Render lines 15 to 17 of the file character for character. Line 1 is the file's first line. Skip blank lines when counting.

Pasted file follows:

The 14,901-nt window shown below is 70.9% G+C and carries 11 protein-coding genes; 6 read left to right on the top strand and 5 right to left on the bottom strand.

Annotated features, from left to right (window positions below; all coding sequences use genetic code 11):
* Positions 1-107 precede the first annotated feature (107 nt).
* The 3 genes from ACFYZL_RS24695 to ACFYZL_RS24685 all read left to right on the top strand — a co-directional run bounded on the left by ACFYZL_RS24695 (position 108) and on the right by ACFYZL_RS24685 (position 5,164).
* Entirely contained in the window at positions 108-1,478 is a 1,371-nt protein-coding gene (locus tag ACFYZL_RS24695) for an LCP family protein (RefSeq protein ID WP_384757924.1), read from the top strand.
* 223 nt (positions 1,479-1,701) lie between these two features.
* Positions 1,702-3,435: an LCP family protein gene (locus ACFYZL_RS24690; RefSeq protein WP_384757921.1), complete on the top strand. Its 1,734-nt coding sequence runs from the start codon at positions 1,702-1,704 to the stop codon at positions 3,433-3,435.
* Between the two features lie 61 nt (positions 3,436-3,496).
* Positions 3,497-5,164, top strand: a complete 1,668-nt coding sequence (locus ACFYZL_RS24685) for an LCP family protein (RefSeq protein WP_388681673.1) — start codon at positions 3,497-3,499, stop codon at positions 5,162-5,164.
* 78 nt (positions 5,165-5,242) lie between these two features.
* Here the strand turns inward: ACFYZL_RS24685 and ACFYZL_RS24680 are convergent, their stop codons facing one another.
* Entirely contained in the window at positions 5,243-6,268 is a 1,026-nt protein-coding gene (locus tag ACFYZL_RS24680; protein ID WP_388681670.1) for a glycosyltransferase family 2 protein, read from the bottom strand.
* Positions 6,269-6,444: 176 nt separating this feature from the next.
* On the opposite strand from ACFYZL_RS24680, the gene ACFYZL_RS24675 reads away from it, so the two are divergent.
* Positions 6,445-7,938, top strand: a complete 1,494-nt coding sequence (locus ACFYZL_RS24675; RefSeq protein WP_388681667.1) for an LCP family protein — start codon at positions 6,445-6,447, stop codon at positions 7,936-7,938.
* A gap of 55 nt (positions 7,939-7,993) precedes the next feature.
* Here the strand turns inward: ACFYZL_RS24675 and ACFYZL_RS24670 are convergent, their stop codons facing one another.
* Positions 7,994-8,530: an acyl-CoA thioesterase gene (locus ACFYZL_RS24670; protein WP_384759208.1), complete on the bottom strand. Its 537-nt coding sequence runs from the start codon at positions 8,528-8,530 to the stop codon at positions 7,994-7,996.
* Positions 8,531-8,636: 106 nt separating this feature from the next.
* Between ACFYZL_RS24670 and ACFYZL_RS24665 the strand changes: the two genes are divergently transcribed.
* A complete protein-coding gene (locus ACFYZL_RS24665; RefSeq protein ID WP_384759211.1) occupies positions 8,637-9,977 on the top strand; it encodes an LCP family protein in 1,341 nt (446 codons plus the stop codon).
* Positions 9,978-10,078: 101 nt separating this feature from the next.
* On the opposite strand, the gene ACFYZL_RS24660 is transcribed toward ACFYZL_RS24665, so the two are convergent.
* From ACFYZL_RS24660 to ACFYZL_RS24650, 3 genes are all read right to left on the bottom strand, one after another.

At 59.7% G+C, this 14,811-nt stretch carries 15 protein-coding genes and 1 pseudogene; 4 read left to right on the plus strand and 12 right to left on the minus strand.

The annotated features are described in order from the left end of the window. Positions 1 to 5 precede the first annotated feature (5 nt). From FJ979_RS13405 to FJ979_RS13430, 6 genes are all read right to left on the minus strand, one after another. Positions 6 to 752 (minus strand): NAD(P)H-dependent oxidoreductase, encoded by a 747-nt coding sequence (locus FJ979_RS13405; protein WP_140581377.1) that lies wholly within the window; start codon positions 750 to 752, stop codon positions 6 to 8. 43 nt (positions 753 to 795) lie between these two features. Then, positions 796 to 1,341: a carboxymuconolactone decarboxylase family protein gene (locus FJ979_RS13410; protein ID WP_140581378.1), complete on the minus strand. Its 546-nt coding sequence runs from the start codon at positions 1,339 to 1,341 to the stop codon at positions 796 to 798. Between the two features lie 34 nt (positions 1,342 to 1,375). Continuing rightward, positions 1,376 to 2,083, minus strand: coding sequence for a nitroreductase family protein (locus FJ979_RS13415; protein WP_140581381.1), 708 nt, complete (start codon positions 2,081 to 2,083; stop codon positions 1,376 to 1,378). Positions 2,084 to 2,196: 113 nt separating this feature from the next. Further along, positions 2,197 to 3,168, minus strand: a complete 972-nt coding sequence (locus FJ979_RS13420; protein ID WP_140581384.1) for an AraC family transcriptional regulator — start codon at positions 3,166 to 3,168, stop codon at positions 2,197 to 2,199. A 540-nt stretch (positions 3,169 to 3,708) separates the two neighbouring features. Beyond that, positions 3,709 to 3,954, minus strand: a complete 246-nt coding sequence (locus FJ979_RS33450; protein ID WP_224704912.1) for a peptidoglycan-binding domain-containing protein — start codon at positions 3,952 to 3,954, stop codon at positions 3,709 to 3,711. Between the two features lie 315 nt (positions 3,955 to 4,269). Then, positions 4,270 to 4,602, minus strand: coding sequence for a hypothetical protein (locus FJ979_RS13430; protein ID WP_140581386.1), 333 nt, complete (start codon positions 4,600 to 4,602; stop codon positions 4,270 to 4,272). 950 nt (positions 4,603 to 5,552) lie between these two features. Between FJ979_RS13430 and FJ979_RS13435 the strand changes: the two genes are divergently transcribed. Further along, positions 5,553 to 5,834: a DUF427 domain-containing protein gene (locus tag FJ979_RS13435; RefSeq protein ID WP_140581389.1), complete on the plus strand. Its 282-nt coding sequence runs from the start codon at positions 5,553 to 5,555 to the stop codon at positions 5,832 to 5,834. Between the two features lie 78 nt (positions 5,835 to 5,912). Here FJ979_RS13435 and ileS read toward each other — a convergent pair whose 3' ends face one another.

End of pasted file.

* Positions 6,445-7,938, top strand: a complete 1,494-nt coding sequence (locus ACFYZL_RS24675; RefSeq protein WP_388681667.1) for an LCP family protein — start codon at positions 6,445-6,447, stop codon at positions 7,936-7,938.
* A gap of 55 nt (positions 7,939-7,993) precedes the next feature.
* Here the strand turns inward: ACFYZL_RS24675 and ACFYZL_RS24670 are convergent, their stop codons facing one another.